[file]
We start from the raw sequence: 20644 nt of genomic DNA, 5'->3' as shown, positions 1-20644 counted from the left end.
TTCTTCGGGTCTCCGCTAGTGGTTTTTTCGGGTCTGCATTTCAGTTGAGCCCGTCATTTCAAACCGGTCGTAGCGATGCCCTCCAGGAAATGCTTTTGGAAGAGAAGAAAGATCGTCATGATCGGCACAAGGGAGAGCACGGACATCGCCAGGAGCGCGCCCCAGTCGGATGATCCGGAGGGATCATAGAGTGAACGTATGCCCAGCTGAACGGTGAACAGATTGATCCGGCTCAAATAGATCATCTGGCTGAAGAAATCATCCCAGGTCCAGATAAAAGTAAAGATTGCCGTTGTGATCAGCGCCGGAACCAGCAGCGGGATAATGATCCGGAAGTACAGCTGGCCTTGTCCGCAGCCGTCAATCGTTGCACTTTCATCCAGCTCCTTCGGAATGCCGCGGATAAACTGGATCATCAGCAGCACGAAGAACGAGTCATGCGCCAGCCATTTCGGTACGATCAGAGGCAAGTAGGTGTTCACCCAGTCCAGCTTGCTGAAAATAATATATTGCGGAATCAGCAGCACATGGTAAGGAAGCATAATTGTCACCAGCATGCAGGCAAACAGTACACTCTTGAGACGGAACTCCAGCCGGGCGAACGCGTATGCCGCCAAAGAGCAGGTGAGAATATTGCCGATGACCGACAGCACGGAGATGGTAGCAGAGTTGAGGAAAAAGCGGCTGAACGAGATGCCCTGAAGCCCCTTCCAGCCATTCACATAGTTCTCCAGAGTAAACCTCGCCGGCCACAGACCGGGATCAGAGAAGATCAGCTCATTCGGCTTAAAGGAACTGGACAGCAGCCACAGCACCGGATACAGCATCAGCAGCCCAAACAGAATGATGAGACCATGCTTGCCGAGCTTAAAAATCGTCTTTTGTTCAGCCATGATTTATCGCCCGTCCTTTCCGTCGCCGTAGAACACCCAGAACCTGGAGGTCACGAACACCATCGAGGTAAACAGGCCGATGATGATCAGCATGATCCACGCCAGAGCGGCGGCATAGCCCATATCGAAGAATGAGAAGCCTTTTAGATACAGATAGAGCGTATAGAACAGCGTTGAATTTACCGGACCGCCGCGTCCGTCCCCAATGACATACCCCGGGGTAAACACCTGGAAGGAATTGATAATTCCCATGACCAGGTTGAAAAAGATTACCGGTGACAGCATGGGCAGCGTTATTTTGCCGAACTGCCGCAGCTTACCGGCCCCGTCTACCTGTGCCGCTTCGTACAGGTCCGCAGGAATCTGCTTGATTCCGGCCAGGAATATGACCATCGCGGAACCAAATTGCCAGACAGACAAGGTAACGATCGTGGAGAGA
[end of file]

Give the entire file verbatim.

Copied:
We start from the raw sequence: 20644 nt of genomic DNA, 5'->3' as shown, positions 1-20644 counted from the left end.
TTCTTCGGGTCTCCGCTAGTGGTTTTTTCGGGTCTGCATTTCAGTTGAGCCCGTCATTTCAAACCGGTCGTAGCGATGCCCTCCAGGAAATGCTTTTGGAAGAGAAGAAAGATCGTCATGATCGGCACAAGGGAGAGCACGGACATCGCCAGGAGCGCGCCCCAGTCGGATGATCCGGAGGGATCATAGAGTGAACGTATGCCCAGCTGAACGGTGAACAGATTGATCCGGCTCAAATAGATCATCTGGCTGAAGAAATCATCCCAGGTCCAGATAAAAGTAAAGATTGCCGTTGTGATCAGCGCCGGAACCAGCAGCGGGATAATGATCCGGAAGTACAGCTGGCCTTGTCCGCAGCCGTCAATCGTTGCACTTTCATCCAGCTCCTTCGGAATGCCGCGGATAAACTGGATCATCAGCAGCACGAAGAACGAGTCATGCGCCAGCCATTTCGGTACGATCAGAGGCAAGTAGGTGTTCACCCAGTCCAGCTTGCTGAAAATAATATATTGCGGAATCAGCAGCACATGGTAAGGAAGCATAATTGTCACCAGCATGCAGGCAAACAGTACACTCTTGAGACGGAACTCCAGCCGGGCGAACGCGTATGCCGCCAAAGAGCAGGTGAGAATATTGCCGATGACCGACAGCACGGAGATGGTAGCAGAGTTGAGGAAAAAGCGGCTGAACGAGATGCCCTGAAGCCCCTTCCAGCCATTCACATAGTTCTCCAGAGTAAACCTCGCCGGCCACAGACCGGGATCAGAGAAGATCAGCTCATTCGGCTTAAAGGAACTGGACAGCAGCCACAGCACCGGATACAGCATCAGCAGCCCAAACAGAATGATGAGACCATGCTTGCCGAGCTTAAAAATCGTCTTTTGTTCAGCCATGATTTATCGCCCGTCCTTTCCGTCGCCGTAGAACACCCAGAACCTGGAGGTCACGAACACCATCGAGGTAAACAGGCCGATGATGATCAGCATGATCCACGCCAGAGCGGCGGCATAGCCCATATCGAAGAATGAGAAGCCTTTTAGATACAGATAGAGCGTATAGAACAGCGTTGAATTTACCGGACCGCCGCGTCCGTCCCCAATGACATACCCCGGGGTAAACACCTGGAAGGAATTGATAATTCCCATGACCAGGTTGAAAAAGATTACCGGTGACAGCATGGGCAGCGTTATTTTGCCGAACTGCCGCAGCTTACCGGCCCCGTCTACCTGTGCCGCTTCGTACAGGTCCGCAGGAATCTGCTTGATTCCGGCCAGGAATATGACCATCGCGGAACCAAATTGCCAGACAGACAAGGTAACGATCGTGGAGAGA